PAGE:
The NIHR's mission is to improve the health and wealth of the nation.
Funded by the Department of Health and Social Care, we invest over £1 billion a year in research that provides people working in the front lines of the NHS, public health and social care with the evidence they need to better support patients, service users and the public.
Read about how our work is influencing care, and making a positive difference to people, and the economy.
These are the stories of our research
Research finds no evidence of an association between reduced street lighting and night-time road casualties or crime across England and Wales.
The VOICE study looked at how healthcare professionals could improve their knowledge, confidence and skills for communicating with patients with dementia. It has led to the development of an evidence-based communication skills training course.
Evidence supporting the use of skin-to-skin contact to encourage breastfeeding has global impact
A set of safety indicators to identify patients at risk of harm from prescribing errors, along with a pharmacist-led IT-based intervention, are reducing clinically important medication errors.
NIHR-funded researchers find an 80% reduction in harmful second-hand smoke concentrations following smoking ban in Scotland's prisons.
New drug helps medical teams make the best decisions to manage critically ill patients.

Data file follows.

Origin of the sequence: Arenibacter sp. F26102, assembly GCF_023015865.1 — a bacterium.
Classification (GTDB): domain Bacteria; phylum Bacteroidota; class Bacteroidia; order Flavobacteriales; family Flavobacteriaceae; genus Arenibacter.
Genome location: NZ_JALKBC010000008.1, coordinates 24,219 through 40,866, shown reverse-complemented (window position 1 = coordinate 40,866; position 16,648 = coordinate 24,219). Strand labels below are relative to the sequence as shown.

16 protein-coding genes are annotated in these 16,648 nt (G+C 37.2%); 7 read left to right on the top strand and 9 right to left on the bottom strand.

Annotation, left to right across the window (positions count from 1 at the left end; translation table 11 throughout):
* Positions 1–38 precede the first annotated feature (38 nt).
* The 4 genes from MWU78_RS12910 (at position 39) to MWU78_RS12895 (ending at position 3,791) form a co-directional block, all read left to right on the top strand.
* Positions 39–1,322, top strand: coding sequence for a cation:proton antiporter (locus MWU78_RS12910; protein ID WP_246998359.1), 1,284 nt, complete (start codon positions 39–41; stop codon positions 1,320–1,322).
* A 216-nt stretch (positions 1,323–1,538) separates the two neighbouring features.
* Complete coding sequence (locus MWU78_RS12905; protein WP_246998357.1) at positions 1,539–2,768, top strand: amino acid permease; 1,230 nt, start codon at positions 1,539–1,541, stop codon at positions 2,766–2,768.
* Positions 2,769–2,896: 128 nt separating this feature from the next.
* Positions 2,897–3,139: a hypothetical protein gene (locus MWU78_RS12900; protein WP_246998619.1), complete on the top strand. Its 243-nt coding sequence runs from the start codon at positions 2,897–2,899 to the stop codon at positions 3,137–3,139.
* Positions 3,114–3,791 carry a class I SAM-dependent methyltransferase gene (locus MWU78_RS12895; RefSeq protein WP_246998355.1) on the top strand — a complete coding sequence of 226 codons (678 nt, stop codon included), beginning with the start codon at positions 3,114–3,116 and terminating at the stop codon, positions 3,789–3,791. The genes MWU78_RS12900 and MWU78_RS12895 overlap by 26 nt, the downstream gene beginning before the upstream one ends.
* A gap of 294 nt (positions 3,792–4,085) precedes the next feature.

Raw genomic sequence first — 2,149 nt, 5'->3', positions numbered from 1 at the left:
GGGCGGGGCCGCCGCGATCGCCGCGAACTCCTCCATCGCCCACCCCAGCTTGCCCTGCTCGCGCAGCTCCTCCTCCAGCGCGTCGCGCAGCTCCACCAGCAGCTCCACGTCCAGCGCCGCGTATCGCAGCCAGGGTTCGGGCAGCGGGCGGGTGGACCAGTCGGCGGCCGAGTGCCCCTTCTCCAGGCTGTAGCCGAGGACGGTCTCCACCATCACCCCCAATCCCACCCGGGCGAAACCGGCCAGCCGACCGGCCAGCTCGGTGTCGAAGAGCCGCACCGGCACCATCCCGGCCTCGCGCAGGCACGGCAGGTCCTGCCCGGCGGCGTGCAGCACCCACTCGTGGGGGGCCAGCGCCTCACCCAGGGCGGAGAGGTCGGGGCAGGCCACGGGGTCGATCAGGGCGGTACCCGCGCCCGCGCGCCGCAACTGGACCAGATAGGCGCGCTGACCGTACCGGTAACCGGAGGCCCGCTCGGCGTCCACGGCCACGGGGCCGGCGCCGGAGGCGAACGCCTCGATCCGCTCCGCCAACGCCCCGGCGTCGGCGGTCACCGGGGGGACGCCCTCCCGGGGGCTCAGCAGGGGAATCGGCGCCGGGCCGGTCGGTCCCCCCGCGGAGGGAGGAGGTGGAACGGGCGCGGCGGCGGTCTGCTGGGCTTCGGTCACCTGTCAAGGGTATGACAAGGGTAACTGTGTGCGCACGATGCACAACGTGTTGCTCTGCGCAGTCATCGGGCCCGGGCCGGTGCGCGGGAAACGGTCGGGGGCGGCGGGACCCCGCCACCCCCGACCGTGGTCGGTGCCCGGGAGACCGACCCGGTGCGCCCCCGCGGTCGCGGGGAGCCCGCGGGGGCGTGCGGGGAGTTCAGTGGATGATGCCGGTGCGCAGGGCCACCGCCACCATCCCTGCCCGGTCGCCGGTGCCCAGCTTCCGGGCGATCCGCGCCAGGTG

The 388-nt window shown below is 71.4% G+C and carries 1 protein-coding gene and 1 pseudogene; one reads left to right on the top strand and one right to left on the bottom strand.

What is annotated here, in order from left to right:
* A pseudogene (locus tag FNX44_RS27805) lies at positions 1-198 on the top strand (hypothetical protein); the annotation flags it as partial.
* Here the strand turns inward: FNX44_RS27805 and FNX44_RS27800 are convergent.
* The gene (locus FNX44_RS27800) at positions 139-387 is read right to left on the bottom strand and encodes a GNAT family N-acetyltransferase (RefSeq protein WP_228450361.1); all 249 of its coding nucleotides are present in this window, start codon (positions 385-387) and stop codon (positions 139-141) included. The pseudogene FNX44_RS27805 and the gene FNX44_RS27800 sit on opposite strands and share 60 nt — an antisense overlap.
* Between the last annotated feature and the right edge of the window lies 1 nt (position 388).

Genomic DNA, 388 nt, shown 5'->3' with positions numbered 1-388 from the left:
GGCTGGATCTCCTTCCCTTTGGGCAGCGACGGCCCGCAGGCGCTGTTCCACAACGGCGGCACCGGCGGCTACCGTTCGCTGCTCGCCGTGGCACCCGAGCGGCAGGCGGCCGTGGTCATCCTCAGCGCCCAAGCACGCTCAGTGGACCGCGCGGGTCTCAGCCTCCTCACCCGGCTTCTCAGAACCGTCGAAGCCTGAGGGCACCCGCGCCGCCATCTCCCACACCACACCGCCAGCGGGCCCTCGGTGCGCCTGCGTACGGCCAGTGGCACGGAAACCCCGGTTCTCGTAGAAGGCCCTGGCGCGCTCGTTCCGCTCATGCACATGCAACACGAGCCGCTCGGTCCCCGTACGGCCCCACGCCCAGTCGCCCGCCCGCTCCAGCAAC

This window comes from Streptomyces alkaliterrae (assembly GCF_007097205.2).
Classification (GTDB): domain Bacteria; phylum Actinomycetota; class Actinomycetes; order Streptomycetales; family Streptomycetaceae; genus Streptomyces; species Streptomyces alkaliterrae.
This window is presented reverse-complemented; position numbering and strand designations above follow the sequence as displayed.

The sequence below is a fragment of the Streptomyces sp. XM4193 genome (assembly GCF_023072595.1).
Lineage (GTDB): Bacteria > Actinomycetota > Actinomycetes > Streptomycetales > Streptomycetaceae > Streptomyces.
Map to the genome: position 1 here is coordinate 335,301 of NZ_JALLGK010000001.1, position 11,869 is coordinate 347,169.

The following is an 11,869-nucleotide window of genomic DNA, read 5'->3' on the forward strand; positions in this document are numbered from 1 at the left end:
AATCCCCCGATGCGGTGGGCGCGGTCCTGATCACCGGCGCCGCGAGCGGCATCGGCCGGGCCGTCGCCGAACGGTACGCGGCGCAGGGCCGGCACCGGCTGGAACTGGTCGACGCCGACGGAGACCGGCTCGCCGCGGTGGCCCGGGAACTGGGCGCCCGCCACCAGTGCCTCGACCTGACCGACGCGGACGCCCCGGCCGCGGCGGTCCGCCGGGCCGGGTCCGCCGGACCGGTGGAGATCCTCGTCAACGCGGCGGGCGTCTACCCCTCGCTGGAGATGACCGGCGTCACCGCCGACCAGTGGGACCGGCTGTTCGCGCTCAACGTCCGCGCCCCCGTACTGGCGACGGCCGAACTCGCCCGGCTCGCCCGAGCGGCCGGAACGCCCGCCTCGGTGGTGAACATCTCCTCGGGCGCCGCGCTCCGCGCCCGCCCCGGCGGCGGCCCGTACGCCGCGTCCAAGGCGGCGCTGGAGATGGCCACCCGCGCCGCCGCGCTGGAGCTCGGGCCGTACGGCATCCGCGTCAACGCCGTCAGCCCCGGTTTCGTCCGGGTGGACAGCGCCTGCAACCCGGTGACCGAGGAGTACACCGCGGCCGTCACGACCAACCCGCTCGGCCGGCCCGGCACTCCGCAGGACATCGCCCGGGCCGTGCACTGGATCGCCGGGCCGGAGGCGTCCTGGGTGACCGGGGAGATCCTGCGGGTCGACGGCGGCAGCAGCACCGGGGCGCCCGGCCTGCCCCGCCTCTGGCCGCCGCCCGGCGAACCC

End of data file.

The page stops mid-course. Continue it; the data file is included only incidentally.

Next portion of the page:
The MOAM trial is the first ever large-scale trial of treatment for offenders with antisocial personality disorder. It provides an excellent demonstration of the impact of patient and public involvement in research.
NIHR trial finds that a single dose of preventative prophylactic antibiotics, halves the risk of infection for women who have assisted vaginal births.
A dramatic 800 calorie a day diet that has been shown to reverse diabetes is currently being piloted in the NHS across England. This follows a successful NIHR-funded trial that showed the effectiveness of the liquid diet and a larger trial into how the diet could be rolled out into everyday practice.
A quick bedside test can deliver diagnosis of respiratory virus infection in children and allow clinicians to treat patients while protecting others from infection. Results from recent trials could change care pathways in the future.